Solidarity – From Noun to Verb

No human rights project can be discussed divorced from the concept of solidarity. Practically every charter, law, and mission statement out there has generous sprinklings of the word throughout its text. For a term so overused, it is surprising how little we engage with its evolving meaning and the connotations it holds for our conduct in society. For someone who has engaged in social work, volunteering, and humanitarian endeavours for well over a decade, embarrassingly enough my own critical reckoning with the concept of solidarity began only a handful of years ago. 

Practicing true solidarity necessitates a rejection of the politics of guilt, savior mentality, and moral obligation to ‘stand with the oppressed’. Instead, the practice of solidarity is rooted in a fundamental recognition of the human person and the notion that our struggle for freedom is a collective one. It is this commitment to collective freedom, one centering the intrinsic dignity of the human person, that gives solidarity its true meaning. 

Practicing solidarity also comes with the understanding that this work is messy. It requires learning, unlearning, making mistakes, and most importantly, getting comfortable with discomfort. It is more than just contributing our words or aligning our thoughts and beliefs with ongoing advocacy and struggle for change in our communities, but rather requires concrete actions. The World Youth Alliance recognises solidarity as being built on the use of freedom to willfully recognize fundamental human needs, desires, and rights and to authentically pursue their fulfilment for all persons. This pursuit highlights that action is very much encapsulated in this conceptualisation of solidarity. It is thus not mere passive support or way of being (noun) but an act in which we commit ourselves to the fight for the common good (verb).

In doing so, contrast is often drawn between solidarity and allyship. Allyship occurs primarily on the level of the individual and can be observed in interpersonal relationships. It can be seen as a loud public performance by an often morally-obligated someone who identifies as categorically different from the people, the oppressed class, with whom allyship is being practiced. As an individual, an ally has privilege. This privilege can be used to advocate for marginalised groups, but it can also be used to safely recede and distance oneself from the true ongoing struggles embedded in the daily realities of the aforementioned groups. By doing so, allies risk being complicit in sustaining the very violence and oppression they claim to stand against.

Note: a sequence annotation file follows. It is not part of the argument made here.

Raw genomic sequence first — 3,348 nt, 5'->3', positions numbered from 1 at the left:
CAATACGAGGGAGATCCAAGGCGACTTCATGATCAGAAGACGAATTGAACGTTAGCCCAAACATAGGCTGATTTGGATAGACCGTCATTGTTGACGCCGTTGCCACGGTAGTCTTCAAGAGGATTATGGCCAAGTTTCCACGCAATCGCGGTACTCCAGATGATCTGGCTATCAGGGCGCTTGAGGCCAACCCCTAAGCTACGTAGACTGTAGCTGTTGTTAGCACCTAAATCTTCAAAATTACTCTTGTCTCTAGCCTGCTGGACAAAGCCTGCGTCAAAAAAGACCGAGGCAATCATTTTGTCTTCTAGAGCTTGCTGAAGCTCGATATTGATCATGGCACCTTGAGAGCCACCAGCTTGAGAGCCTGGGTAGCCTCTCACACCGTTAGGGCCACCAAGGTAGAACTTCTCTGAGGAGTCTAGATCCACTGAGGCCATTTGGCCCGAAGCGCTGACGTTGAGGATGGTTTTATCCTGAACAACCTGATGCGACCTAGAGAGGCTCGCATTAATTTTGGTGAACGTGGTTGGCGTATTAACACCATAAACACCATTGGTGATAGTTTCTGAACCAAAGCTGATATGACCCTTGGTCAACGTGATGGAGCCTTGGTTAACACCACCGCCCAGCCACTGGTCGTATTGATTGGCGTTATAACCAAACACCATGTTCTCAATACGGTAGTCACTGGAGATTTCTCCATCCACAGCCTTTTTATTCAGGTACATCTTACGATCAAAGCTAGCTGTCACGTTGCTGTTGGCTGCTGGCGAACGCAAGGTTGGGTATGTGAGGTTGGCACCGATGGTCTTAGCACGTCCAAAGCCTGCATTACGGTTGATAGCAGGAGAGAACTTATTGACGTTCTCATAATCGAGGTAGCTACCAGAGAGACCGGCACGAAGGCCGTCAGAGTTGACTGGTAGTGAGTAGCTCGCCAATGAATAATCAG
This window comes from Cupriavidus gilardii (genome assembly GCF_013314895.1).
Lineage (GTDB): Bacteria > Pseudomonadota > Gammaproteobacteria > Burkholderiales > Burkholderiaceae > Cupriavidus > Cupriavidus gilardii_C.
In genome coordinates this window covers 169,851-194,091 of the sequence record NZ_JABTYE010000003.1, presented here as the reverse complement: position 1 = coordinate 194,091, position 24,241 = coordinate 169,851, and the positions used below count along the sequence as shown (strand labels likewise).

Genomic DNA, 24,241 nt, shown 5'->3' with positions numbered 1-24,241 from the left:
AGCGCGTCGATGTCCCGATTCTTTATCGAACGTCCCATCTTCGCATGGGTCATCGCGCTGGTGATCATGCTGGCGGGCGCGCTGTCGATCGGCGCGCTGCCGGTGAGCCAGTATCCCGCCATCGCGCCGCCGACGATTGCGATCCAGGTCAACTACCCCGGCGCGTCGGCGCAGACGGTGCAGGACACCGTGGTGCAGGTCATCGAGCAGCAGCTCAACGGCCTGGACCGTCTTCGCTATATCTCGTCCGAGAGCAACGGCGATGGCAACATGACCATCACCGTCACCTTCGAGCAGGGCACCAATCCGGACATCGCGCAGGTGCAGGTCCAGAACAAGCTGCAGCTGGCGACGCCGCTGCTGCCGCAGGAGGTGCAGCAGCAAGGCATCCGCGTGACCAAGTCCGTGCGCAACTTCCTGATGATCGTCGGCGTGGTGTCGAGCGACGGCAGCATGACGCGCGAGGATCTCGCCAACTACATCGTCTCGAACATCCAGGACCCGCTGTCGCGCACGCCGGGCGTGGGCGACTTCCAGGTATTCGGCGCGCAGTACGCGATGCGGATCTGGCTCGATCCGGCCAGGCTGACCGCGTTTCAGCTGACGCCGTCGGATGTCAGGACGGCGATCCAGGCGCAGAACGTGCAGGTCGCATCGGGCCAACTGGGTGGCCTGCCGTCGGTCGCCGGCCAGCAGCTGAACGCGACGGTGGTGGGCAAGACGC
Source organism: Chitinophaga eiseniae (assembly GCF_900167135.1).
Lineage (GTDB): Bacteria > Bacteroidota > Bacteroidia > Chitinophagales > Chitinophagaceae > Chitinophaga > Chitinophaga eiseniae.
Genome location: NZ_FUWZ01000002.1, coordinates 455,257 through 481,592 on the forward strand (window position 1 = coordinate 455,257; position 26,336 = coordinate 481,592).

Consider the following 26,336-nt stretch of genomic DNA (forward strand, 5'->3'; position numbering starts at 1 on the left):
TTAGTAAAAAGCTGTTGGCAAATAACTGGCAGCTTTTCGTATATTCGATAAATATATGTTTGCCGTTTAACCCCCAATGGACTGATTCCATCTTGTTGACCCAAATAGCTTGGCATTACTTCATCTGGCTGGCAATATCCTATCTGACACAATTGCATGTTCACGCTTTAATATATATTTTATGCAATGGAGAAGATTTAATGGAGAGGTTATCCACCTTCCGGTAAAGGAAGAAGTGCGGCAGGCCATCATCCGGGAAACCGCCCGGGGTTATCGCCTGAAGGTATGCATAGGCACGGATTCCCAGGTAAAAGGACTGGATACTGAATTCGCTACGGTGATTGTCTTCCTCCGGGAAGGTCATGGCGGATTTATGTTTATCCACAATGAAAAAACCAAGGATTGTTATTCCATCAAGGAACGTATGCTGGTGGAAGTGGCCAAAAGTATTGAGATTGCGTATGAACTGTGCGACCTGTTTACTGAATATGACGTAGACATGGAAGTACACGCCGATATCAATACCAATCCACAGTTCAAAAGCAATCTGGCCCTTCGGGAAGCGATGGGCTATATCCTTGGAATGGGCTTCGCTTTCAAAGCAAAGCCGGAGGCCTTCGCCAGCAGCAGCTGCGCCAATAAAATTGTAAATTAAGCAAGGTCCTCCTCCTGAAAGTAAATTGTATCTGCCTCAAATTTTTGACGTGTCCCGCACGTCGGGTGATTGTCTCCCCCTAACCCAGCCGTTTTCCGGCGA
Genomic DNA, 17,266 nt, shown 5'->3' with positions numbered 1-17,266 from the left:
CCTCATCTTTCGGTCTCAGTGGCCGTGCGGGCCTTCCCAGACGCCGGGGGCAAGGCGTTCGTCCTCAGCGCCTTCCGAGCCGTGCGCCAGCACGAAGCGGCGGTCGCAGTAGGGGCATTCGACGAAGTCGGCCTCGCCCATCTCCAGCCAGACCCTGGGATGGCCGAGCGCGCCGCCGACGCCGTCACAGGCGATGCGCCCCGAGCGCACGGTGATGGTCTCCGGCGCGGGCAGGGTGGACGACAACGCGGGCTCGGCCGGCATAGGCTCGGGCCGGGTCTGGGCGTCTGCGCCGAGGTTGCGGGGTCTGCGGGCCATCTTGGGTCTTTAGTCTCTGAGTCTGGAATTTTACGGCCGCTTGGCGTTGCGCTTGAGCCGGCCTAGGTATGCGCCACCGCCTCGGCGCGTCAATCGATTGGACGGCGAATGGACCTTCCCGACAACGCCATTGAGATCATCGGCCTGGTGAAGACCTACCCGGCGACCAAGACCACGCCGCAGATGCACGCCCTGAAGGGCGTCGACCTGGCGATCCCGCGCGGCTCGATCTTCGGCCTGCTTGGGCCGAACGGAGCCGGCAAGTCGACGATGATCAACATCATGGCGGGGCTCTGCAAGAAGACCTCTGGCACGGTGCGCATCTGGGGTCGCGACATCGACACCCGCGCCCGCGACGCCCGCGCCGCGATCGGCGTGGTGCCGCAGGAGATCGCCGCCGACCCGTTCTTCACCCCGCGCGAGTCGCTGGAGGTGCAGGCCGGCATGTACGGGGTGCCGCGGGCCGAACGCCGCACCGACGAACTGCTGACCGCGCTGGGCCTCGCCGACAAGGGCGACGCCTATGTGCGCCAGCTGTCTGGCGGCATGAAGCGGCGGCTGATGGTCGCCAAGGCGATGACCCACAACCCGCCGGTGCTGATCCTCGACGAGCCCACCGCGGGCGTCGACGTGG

Solidarity, based on the idea of doing rather than being someone or holding an identity, recognises that violence and oppression are structural and works on a collective level to dismantle the structure and institutions that produce them. In solidarity, individuals can free themselves from the binary shackles of ‘ally’ and ‘oppressed’ and begin to understand that our freedom, happiness, and wellbeing are interwoven. The privilege of some does not mean that
they can distance themselves from the struggles of others. Our progress is collective and depends on responsible solidarity work that is long-standing, often quieter, and prepared to risk personal freedoms, safety, power, and possessions, in service of the greater good and to empower others. Exercising our reason and will to choose to act in this manner is what we would term ‘freedom for excellence’. It elevates solidarity work beyond just freedom from
oppressive structures and actively grounds it in a deeper movement of freedom for truth, justice,
and equity.

It all begins with listening and learning. Self-driven education, one that does not burden the marginalised group to educate, must be coupled with responsible action with (and not for) the communities in question. Ultimately, acting in solidarity entails deep introspection into one’s identity and position in relation to social structures, as well as extensive accountability for all deeds associated with this identity.

Published: January 18, 2021
Written by Hafsa Ahmed, a WYAMENA Certified Member – Batch 3 of 2020

WYA’s Certified Training Program (CTP) engages WYA members to understand human dignity as the foundation of human rights through philosophical, historical, and legal texts. Learn more how you can access this free training by registering for classes on our website.